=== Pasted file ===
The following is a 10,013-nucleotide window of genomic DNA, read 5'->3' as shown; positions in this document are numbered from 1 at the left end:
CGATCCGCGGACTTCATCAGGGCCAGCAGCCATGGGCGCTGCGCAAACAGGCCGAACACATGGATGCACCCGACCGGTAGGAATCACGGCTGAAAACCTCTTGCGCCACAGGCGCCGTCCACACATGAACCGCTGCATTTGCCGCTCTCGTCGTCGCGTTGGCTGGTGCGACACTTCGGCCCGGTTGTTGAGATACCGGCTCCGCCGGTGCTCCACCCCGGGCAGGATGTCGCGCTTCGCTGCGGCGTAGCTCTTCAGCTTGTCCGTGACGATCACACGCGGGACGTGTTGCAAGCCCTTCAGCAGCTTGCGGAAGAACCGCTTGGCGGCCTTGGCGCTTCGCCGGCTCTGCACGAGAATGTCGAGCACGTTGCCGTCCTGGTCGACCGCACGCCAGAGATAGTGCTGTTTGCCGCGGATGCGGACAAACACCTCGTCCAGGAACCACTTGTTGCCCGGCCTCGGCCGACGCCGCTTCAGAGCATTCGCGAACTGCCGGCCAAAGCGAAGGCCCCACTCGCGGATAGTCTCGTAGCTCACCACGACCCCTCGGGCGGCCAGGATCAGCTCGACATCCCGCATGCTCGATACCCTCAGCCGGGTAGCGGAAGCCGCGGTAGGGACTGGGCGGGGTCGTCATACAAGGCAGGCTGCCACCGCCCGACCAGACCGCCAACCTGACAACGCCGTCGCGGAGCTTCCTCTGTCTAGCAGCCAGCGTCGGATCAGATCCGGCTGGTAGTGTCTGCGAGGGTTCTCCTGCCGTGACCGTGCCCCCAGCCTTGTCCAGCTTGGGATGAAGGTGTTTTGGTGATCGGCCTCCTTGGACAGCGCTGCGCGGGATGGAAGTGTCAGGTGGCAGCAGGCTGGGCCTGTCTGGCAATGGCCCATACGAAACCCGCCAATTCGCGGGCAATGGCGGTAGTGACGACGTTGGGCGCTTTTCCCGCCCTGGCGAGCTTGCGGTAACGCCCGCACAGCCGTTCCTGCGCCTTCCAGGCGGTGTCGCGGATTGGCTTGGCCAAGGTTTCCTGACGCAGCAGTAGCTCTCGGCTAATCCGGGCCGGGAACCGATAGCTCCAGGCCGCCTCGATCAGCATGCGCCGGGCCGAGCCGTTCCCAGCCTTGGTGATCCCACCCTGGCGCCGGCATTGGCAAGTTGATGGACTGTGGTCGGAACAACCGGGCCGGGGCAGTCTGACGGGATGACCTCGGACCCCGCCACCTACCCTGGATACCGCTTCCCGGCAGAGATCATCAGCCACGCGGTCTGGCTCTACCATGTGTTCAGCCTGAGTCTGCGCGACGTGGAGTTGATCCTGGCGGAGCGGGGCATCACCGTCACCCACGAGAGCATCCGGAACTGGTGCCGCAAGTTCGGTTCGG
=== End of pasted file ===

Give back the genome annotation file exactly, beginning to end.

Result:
The following is a 10,013-nucleotide window of genomic DNA, read 5'->3' as shown; positions in this document are numbered from 1 at the left end:
CGATCCGCGGACTTCATCAGGGCCAGCAGCCATGGGCGCTGCGCAAACAGGCCGAACACATGGATGCACCCGACCGGTAGGAATCACGGCTGAAAACCTCTTGCGCCACAGGCGCCGTCCACACATGAACCGCTGCATTTGCCGCTCTCGTCGTCGCGTTGGCTGGTGCGACACTTCGGCCCGGTTGTTGAGATACCGGCTCCGCCGGTGCTCCACCCCGGGCAGGATGTCGCGCTTCGCTGCGGCGTAGCTCTTCAGCTTGTCCGTGACGATCACACGCGGGACGTGTTGCAAGCCCTTCAGCAGCTTGCGGAAGAACCGCTTGGCGGCCTTGGCGCTTCGCCGGCTCTGCACGAGAATGTCGAGCACGTTGCCGTCCTGGTCGACCGCACGCCAGAGATAGTGCTGTTTGCCGCGGATGCGGACAAACACCTCGTCCAGGAACCACTTGTTGCCCGGCCTCGGCCGACGCCGCTTCAGAGCATTCGCGAACTGCCGGCCAAAGCGAAGGCCCCACTCGCGGATAGTCTCGTAGCTCACCACGACCCCTCGGGCGGCCAGGATCAGCTCGACATCCCGCATGCTCGATACCCTCAGCCGGGTAGCGGAAGCCGCGGTAGGGACTGGGCGGGGTCGTCATACAAGGCAGGCTGCCACCGCCCGACCAGACCGCCAACCTGACAACGCCGTCGCGGAGCTTCCTCTGTCTAGCAGCCAGCGTCGGATCAGATCCGGCTGGTAGTGTCTGCGAGGGTTCTCCTGCCGTGACCGTGCCCCCAGCCTTGTCCAGCTTGGGATGAAGGTGTTTTGGTGATCGGCCTCCTTGGACAGCGCTGCGCGGGATGGAAGTGTCAGGTGGCAGCAGGCTGGGCCTGTCTGGCAATGGCCCATACGAAACCCGCCAATTCGCGGGCAATGGCGGTAGTGACGACGTTGGGCGCTTTTCCCGCCCTGGCGAGCTTGCGGTAACGCCCGCACAGCCGTTCCTGCGCCTTCCAGGCGGTGTCGCGGATTGGCTTGGCCAAGGTTTCCTGACGCAGCAGTAGCTCTCGGCTAATCCGGGCCGGGAACCGATAGCTCCAGGCCGCCTCGATCAGCATGCGCCGGGCCGAGCCGTTCCCAGCCTTGGTGATCCCACCCTGGCGCCGGCATTGGCAAGTTGATGGACTGTGGTCGGAACAACCGGGCCGGGGCAGTCTGACGGGATGACCTCGGACCCCGCCACCTACCCTGGATACCGCTTCCCGGCAGAGATCATCAGCCACGCGGTCTGGCTCTACCATGTGTTCAGCCTGAGTCTGCGCGACGTGGAGTTGATCCTGGCGGAGCGGGGCATCACCGTCACCCACGAGAGCATCCGGAACTGGTGCCGCAAGTTCGGTTCGG